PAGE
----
You’ve just logged out from your work laptop and have met your deadline for an important webinar that is scheduled for the next day. An hour later, you get a response from your manager. You also notice another email you were expecting from a third-party vendor. You click it but it leads you to a blank web page, and without investigating much, you close your laptop and head off to sleep. The next day, you are unable to use your laptop. The screen only shows an extortion dialogue box. The only call you can now make is to your security team.

Seems familiar? You are not alone.

The Deep Instinct Ransomware Report quantified ransomware attacks to $11.5 billion in damages in 2019. The State of Ransomware 2020 by Sophos revealed that 82% of Indian organisations were targeted by ransomware in just the first six months of the year. For example, the Maze ransomware has wreaked havoc during the ongoing pandemic. Cognizant and LG Electronics, to name a few, have fallen prey to this ransomware in just the last few months. Not just ransomware, Covid-19 has brought out the creative best in hackers with phishing tactics too, to bait customers into crypto extortion.

Hackers have stayed a step ahead in harnessing human emotions to their benefit which might be why employees are considered the weakest link in an organisations’ cyber defence strategy.

Why are employees not bothered by cybersecurity?

There is a simple reason that humans act the way they do. Cybersecurity isn’t a tangible presence in their ecosystem... till it happens to them! This is because of something called the “personal fable effect” or optimism bias. Humans innately believe that nothing can happen to them, even if the rest of the world is crumbling. We all prefer the path of least resistance and this tendency spills over to our cybersecurity habits and hygiene. There is, after all, a reason why 12345 and “password” still top the list of most used passwords year after year. Breaches target such inherent flaws in the human psyche.

On July 3, 2020, the USCYbercom cybersecurity page tweeted an alert “URGENT: Patching CVE-2020-5902 and 5903 should not be postponed over the weekend. Remediate immediately.” It was in relation to the BIG-IP vulnerability which is a security bug that was deemed so malicious that it received a severity score of 10, the highest on the CVSSv3 [Common Vulnerability Scoring System version 3.0] scale. Despite all of this, you can appreciate the urgency with which they are pleading to merely update a software before the weekend, to prevent a disaster.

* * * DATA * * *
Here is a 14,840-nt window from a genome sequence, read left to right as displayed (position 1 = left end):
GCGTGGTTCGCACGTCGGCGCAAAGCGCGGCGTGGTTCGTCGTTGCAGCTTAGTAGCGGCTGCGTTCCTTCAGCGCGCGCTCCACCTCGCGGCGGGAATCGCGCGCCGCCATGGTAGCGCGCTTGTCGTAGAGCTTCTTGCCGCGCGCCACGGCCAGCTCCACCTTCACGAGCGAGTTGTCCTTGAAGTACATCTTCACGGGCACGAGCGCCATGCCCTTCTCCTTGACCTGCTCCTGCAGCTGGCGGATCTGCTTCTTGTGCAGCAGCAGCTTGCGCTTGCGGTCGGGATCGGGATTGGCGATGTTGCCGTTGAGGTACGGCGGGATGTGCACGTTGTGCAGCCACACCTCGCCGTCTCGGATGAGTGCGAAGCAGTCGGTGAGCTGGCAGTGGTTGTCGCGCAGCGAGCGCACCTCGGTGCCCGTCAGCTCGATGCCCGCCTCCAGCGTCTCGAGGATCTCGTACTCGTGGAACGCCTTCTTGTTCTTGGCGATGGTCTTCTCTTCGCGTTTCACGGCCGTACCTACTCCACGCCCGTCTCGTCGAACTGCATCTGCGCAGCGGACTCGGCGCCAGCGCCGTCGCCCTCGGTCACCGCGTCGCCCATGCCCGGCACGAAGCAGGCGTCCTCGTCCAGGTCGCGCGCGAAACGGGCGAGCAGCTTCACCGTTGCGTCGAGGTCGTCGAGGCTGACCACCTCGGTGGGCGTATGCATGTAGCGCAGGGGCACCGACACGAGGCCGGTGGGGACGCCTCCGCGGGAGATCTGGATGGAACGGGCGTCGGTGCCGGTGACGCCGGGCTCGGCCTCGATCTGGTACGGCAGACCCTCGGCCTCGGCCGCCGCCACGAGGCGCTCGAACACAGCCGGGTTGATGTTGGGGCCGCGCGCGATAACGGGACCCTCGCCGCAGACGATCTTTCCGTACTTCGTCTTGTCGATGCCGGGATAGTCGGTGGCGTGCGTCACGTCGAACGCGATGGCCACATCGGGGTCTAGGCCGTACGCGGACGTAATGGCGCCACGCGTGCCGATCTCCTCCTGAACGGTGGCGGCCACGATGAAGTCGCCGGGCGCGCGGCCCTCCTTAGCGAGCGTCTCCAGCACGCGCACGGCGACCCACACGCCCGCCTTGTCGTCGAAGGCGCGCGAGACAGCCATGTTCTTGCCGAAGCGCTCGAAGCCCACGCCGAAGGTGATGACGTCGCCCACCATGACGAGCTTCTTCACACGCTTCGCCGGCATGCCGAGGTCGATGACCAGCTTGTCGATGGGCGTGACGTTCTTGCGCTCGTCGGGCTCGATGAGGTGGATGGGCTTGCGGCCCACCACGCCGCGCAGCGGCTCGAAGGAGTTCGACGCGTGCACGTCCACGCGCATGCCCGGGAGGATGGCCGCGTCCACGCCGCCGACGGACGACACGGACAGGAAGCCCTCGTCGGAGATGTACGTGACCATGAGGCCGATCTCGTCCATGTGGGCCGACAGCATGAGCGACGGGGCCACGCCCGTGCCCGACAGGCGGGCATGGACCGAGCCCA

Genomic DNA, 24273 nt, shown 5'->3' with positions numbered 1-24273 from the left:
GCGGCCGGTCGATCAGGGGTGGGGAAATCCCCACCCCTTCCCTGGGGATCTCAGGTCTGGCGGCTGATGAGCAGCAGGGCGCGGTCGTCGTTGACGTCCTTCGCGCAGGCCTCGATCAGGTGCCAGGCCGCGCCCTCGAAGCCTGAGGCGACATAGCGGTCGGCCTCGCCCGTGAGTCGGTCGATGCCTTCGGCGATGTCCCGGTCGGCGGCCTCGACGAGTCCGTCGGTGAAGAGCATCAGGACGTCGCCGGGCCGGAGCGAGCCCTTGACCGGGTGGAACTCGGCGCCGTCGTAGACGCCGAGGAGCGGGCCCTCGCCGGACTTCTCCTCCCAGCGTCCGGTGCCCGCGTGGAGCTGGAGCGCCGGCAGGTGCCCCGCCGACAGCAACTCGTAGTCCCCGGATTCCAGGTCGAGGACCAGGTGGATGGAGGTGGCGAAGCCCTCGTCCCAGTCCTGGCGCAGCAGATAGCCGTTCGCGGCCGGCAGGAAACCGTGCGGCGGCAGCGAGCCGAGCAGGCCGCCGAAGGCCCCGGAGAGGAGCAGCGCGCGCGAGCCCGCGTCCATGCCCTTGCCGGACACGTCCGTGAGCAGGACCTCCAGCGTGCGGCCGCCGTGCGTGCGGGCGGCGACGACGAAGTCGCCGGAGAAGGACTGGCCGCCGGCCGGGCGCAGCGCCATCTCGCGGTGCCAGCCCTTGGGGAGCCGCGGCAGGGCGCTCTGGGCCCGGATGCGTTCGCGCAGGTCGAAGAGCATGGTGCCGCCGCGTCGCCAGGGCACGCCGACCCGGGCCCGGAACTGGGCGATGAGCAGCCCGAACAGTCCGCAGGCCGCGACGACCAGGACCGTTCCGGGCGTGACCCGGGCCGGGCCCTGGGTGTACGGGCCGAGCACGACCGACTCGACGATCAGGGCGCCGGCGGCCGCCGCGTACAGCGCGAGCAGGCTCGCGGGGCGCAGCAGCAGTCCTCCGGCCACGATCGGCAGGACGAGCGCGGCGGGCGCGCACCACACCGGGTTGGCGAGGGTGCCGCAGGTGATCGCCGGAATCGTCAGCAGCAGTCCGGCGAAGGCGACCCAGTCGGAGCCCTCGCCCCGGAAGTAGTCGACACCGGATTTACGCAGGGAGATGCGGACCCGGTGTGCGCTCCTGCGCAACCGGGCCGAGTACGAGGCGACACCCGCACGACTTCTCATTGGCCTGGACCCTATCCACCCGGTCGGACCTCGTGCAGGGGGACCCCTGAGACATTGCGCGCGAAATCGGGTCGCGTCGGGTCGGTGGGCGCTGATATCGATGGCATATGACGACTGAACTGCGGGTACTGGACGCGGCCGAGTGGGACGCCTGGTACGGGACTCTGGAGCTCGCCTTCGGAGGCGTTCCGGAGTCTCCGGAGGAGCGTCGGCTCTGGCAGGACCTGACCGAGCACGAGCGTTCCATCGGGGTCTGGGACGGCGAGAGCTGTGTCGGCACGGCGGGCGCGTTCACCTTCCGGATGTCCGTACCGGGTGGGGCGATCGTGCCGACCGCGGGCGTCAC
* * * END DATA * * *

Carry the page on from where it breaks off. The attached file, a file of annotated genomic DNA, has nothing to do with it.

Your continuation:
How do we overcome this?

Cybersecurity has evolved from reactive to proactive. However, with the pandemic forcing most organisations to shift to remote-working scenarios, the time has come toaster the approach and make it “predictive”. Read the psyche of your most valuable resource, humans, and why they behave the way they do.

How do you evolve your cybersecurity plan?

According to Gartner, India sold 151.9 million units and became the second highest seller of smartphones in 2019. With the forced work-from-home scenario, are the security teams sure that no proprietary data gets pushed on to unsecure mobile devices? Even a single employee accessing their work email from a mobile device which, perhaps, is not secured by an encryption, could bring your enterprise crashing down.

Why then, is our cybersecurity philosophy still so computer-centric?

How do you make your cybersecurity robust for the current times?

First and foremost, understand that any training that is too difficult tends to be revoked by the human mind. The values of foundational security concepts remain siloed within esoteric technical discussions. It is essential to make the fundamentals, such as encryption, usable and legible. Remove the abstractness and embrace simplicity.

There needs to be a clear visibility and evaluation parameters to check which employees lag behind and how. An individualised approach is superior to bombarding every employee with all material. Businesses should also start working with cyber risk quantification platforms that give a score for you to easily understand the risk posture. This should be a real-time, predictive, objective, and a mobile-device-led approach that converts each of your employees into cybersecurity assets.

Gamification of micro-learning content, from how to securely use WhatsApp and Netflix, to why one should regularly update their operating system. Remember, in 2017, the WannaCry ransomware only became a sensation, perhaps because an employee did not update the patches that Microsoft had shared.

With research suggesting that 41% of employees will continue to work from home beyond the pandemic, our cybersecurity playbooks must be robust enough to accommodate the pace at which this already dynamic industry is growing. As Winston Churchill had said “Never let a good crisis go to waste,” let us use this forced experiment to our advantage and turn a chink in our armour into our strongest defence.

Views are personal. The author is co-founder, Lucideus.

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